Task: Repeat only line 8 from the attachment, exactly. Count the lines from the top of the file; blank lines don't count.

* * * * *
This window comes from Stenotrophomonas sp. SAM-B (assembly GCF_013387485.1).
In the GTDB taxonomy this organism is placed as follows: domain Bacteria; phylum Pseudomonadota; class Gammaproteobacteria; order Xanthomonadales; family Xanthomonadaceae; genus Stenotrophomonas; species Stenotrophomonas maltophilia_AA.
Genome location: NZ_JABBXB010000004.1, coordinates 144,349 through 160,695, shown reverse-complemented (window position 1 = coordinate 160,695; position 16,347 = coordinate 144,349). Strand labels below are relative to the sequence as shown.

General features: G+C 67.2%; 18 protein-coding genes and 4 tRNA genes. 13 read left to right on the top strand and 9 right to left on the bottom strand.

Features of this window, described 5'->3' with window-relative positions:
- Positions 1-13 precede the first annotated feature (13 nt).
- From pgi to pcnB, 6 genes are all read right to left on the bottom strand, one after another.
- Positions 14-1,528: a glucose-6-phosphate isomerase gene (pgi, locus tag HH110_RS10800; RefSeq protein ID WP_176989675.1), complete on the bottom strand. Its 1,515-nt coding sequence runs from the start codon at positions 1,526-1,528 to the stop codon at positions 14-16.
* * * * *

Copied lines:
- Positions 14-1,528: a glucose-6-phosphate isomerase gene (pgi, locus tag HH110_RS10800; RefSeq protein ID WP_176989675.1), complete on the bottom strand. Its 1,515-nt coding sequence runs from the start codon at positions 1,526-1,528 to the stop codon at positions 14-16.